Harry’ Ell a passionate local politician was the driving force behind the rest houses, tracks and Port Hills’ Summit Road. He wanted to conserve the natural state of the Port Hills and make it more accessible to the public. He envisioned a road between Godley Heads and Akaroa, linking numerous scenic reserves together with rest houses at regular intervals where the public could rest and be refreshed. By 1915, he had secured 23 reserves in all, purchased either by loans or given as gifts to his project.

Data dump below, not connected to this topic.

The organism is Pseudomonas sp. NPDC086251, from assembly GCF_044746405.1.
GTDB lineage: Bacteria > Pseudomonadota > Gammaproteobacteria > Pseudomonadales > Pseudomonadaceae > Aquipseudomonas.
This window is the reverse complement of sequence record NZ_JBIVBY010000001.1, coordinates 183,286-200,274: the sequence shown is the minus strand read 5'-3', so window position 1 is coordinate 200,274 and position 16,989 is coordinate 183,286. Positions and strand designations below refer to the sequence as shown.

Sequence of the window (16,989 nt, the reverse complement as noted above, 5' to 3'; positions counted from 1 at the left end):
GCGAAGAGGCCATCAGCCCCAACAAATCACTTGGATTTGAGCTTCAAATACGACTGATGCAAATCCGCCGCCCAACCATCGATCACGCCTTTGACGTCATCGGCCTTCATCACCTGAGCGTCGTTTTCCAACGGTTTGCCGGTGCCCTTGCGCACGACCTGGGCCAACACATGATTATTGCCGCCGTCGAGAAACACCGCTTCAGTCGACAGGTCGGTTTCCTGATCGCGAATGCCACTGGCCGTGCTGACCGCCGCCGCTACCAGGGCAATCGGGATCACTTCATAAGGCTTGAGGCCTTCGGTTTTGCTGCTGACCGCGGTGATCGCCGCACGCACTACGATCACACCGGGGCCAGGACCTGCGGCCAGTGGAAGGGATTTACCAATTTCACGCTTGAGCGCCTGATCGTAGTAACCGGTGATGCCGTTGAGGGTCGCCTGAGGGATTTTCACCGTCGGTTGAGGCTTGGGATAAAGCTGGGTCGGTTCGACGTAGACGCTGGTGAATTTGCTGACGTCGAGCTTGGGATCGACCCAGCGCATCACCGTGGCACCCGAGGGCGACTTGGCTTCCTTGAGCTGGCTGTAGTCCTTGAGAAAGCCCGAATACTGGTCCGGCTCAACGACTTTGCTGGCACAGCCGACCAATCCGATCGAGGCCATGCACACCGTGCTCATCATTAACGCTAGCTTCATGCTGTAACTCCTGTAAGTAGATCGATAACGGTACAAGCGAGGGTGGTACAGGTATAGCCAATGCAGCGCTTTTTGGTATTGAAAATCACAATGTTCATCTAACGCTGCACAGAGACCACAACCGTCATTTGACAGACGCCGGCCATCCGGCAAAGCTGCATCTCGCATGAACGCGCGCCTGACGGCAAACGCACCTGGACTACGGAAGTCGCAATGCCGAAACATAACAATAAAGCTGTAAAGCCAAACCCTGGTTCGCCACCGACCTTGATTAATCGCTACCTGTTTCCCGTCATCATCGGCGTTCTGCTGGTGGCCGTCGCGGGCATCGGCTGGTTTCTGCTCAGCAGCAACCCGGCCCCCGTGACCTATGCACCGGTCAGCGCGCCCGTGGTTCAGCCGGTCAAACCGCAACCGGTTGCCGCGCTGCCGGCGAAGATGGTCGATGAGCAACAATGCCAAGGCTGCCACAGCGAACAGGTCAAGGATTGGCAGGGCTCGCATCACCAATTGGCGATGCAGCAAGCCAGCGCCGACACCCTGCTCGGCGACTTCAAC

The Sign of the Kiwi was Harry Ell’s third rest house and unfortunately the last to be completed during his life as he had planned 24 in all. The first had been the Sign of the Bellbird (1914), then the Sign of the Packhorse (1917) and both were designed by Samuel Hurst Seager. For what would be first known as the ‘Toll House’, Harry Ell chose Coronation Hill, which had been set aside to acknowledge the coronation of King George V in 1912. It was here that the first sod of the Summit Road was turned on 8th November 1908. The Sign of the Kiwi was officially opened on 9th June 1917 and it would cause nothing but controversy for Ell.